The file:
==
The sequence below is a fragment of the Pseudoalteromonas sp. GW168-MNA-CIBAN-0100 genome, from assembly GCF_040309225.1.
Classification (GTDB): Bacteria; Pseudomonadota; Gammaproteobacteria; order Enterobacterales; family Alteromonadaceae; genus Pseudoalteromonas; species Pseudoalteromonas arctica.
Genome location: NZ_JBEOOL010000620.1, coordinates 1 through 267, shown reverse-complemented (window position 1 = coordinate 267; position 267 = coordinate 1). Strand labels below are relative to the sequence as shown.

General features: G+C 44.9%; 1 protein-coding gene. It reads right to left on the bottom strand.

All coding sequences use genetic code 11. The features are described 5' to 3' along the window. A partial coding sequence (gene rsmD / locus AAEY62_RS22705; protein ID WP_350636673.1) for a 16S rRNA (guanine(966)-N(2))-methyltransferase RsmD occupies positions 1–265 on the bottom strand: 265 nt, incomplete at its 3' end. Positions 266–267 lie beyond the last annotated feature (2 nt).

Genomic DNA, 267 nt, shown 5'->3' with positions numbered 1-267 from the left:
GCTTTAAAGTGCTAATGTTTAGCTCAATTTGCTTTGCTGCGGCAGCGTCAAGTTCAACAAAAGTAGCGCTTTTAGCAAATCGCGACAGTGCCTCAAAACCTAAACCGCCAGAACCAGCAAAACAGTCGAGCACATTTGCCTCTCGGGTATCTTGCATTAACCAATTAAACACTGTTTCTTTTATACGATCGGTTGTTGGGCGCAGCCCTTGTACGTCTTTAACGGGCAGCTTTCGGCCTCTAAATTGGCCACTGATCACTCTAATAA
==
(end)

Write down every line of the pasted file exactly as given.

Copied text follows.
The sequence below is a fragment of the Pseudoalteromonas sp. GW168-MNA-CIBAN-0100 genome, from assembly GCF_040309225.1.
Classification (GTDB): Bacteria; Pseudomonadota; Gammaproteobacteria; order Enterobacterales; family Alteromonadaceae; genus Pseudoalteromonas; species Pseudoalteromonas arctica.
Genome location: NZ_JBEOOL010000620.1, coordinates 1 through 267, shown reverse-complemented (window position 1 = coordinate 267; position 267 = coordinate 1). Strand labels below are relative to the sequence as shown.

General features: G+C 44.9%; 1 protein-coding gene. It reads right to left on the bottom strand.

All coding sequences use genetic code 11. The features are described 5' to 3' along the window. A partial coding sequence (gene rsmD / locus AAEY62_RS22705; protein ID WP_350636673.1) for a 16S rRNA (guanine(966)-N(2))-methyltransferase RsmD occupies positions 1–265 on the bottom strand: 265 nt, incomplete at its 3' end. Positions 266–267 lie beyond the last annotated feature (2 nt).

Genomic DNA, 267 nt, shown 5'->3' with positions numbered 1-267 from the left:
GCTTTAAAGTGCTAATGTTTAGCTCAATTTGCTTTGCTGCGGCAGCGTCAAGTTCAACAAAAGTAGCGCTTTTAGCAAATCGCGACAGTGCCTCAAAACCTAAACCGCCAGAACCAGCAAAACAGTCGAGCACATTTGCCTCTCGGGTATCTTGCATTAACCAATTAAACACTGTTTCTTTTATACGATCGGTTGTTGGGCGCAGCCCTTGTACGTCTTTAACGGGCAGCTTTCGGCCTCTAAATTGGCCACTGATCACTCTAATAA